Having two baseball teams in New York naturally leads to competition between their players and fans, with the people who play for or root for the Mets likely having a bit of an inferiority complex because of the team’s lack of success compared to the Yankees. The usually friendly rivalry made some headlines toward the end of the regular season when Mets starter Marcus Stroman took some offense at comments Yankees GM Brian Cashman made about him. Here’s what happened.
Marcus Stroman heads to Queens
After spending five-plus seasons with the Blue Jays, Toronto traded Marcus Stroman to the Mets a few days before the trade deadline in exchange for a couple of minor-league pitchers, one of whom — Anthony Kay — made three appearances for Toronto in September.
Stroman made 11 starts for the Mets, going 4-2 with a 3.77 ERA, 1.47 WHIP, and 60 strikeouts in 59.2 innings. His ERA with the Mets was 0.81 higher than the ERA Stroman posted with the Jays earlier in the season, which is unusual given he went from the American League to the National League and had the advantage of facing pitchers instead of designated hitters. Overall, the Mets had to be disappointed with Stroman’s performance after the trade.
Brian Cashman’s comments on Marcus Stroman
In a profile of Cashman on Yahoo Sports late in the season, the topic of a potential Yankee trade for Stroman came up. Wallace Matthews wrote in the Yahoo piece that the Blue Jays were demanding Cashman include OF Clint Frazier in a trade for Stroman, and Matthews quotes the longtime Yankee GM as admitting that the team had interest in acquiring Stroman but “didn’t think he would be a difference-maker.”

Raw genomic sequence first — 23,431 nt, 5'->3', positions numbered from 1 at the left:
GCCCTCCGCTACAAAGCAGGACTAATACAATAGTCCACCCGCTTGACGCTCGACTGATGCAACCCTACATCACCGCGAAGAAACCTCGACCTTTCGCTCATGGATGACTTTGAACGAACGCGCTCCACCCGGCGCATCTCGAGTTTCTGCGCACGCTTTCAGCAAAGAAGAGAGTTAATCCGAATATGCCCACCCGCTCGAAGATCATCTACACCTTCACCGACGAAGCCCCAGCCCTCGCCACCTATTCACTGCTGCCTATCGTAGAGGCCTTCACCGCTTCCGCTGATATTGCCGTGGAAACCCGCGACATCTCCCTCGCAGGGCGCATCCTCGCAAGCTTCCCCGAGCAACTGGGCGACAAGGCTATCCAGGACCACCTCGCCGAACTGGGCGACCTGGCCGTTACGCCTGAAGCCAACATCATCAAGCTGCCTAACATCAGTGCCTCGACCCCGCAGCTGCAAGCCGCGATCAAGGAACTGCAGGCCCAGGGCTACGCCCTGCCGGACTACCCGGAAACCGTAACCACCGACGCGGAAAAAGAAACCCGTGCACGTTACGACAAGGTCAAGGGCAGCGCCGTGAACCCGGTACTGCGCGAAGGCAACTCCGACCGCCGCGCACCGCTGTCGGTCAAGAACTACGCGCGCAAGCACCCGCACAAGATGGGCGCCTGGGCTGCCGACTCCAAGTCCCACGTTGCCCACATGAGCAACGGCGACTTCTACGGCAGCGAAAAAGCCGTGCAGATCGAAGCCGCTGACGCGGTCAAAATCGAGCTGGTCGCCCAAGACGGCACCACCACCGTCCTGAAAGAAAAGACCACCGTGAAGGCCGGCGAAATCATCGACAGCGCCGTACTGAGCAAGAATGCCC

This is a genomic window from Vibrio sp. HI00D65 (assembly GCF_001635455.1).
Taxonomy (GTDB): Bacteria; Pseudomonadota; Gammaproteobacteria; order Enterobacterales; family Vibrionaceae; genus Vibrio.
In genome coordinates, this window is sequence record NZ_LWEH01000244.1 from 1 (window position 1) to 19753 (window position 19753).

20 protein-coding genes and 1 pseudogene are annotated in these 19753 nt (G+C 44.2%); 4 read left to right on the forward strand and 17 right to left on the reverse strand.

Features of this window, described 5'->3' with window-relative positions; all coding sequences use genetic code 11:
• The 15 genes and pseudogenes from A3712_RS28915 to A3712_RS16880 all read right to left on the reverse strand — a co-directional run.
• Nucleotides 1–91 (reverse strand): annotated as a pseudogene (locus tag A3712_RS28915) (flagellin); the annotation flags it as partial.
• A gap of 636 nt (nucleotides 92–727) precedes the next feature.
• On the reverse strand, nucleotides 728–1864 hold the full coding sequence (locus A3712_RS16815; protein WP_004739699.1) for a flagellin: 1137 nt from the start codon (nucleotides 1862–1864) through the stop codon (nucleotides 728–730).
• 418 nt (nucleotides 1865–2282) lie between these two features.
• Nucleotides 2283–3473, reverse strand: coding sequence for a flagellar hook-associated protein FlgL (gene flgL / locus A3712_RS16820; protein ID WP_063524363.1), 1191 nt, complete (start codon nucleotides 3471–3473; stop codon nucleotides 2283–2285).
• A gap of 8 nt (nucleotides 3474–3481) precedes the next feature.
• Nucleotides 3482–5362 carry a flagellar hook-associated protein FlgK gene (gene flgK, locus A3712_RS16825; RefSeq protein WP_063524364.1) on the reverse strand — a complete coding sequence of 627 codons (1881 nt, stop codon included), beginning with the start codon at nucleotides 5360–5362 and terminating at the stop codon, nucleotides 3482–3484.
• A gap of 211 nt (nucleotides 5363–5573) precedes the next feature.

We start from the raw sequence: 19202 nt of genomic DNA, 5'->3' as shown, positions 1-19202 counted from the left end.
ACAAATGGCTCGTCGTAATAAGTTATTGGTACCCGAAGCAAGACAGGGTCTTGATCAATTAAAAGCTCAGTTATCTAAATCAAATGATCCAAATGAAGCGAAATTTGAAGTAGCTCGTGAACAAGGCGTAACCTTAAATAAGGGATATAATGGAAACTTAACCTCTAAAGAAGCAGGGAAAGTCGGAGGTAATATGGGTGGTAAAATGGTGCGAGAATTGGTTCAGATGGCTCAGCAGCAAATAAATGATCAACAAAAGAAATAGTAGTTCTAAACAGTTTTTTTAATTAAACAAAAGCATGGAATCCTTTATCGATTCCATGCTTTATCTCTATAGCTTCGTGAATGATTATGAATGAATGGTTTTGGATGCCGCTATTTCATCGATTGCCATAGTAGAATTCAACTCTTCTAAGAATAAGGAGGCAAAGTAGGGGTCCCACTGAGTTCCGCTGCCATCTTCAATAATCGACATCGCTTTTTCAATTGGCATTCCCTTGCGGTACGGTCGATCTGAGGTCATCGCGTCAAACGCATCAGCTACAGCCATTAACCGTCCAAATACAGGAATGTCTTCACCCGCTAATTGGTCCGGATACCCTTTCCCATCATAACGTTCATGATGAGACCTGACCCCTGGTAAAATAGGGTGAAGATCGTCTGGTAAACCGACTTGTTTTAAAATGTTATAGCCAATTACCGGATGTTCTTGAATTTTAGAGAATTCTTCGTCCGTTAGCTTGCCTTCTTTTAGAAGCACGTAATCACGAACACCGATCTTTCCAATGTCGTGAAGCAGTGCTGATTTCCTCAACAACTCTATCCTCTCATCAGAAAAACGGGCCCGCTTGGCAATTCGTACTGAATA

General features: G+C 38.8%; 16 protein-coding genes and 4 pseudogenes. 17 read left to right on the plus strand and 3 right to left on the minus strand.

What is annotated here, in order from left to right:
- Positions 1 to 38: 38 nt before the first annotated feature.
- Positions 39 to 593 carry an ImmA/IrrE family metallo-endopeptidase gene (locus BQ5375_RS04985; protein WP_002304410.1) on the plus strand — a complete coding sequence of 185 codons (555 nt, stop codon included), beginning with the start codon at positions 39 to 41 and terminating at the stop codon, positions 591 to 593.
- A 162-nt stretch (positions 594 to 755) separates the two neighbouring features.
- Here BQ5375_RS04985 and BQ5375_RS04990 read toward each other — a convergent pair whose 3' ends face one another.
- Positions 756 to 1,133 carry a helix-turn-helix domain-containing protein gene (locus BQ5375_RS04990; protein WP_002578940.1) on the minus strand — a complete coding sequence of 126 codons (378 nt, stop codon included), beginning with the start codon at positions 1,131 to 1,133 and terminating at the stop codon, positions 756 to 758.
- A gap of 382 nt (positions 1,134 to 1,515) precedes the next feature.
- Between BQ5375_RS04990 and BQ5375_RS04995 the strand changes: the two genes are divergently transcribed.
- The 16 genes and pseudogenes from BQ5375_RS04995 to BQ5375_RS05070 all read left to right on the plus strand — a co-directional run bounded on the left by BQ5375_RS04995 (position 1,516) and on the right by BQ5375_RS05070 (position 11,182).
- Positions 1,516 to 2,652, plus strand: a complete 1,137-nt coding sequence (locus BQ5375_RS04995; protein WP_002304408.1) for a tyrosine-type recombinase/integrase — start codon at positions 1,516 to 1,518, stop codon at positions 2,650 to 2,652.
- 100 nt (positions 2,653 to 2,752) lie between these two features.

Cashman also said that the Yankees thought that Stroman “would be in [the] bullpen in the postseason,” rather than cracking the October rotation. Some people took that comment to be a slight or a jab at Stroman. One of those people who felt it was an unfair statement was Marcus Stroman himself.
Stroman’s response to Cashman’s quote
In response to Cashman’s comment, Stroman did what athletes do in 2019 — take to social media. He tweeted out an infographic that compared his stats to that of the members of the Yankees’ rotation. The tweet contained the caption “Straight cash homie. #HMDH.” That hashtag stands for “height doesn’t measure heart,” the name of Stroman’s apparel line, and references his listed height of 5-foot-7.
Stroman’s graphic shows him with an ERA more than a run lower than the Yankees’ starters, along with lower FIP and HR/9 numbers for Stroman. While he’s pictured in a Mets uniform, Stroman used his full-season numbers in the graphic.
Does Cashman have a point?
While Stroman’s tweet may make it seem like he’s better than the Yankees’ starting pitchers, Cashman was referring specifically to October, and not all of the Yankees’ usual starting pitchers make the cut for the October rotation.
Plus, Stroman obviously hand-picked stats that show him in a favorable light. While their ERAs aren’t great, Masahiro Tanaka and James Paxton have had good seasons overall, with Tanaka having comparable strikeout numbers to Stroman and Paxton with nearly 30 more.
Luis Severino is the Yankees’ No. 3 starter in the postseason. He missed most of the season with an injury, but he has a 1.50 ERA in his three starts during the season, and with his track record in recent seasons, he is likely a better pitcher for the Yankees to throw out there in the playoffs. Marcus Stroman may have been able to make the cut in the ALCS, when teams are more likely to go to a four-man rotation, but that also wouldn’t be a guarantee.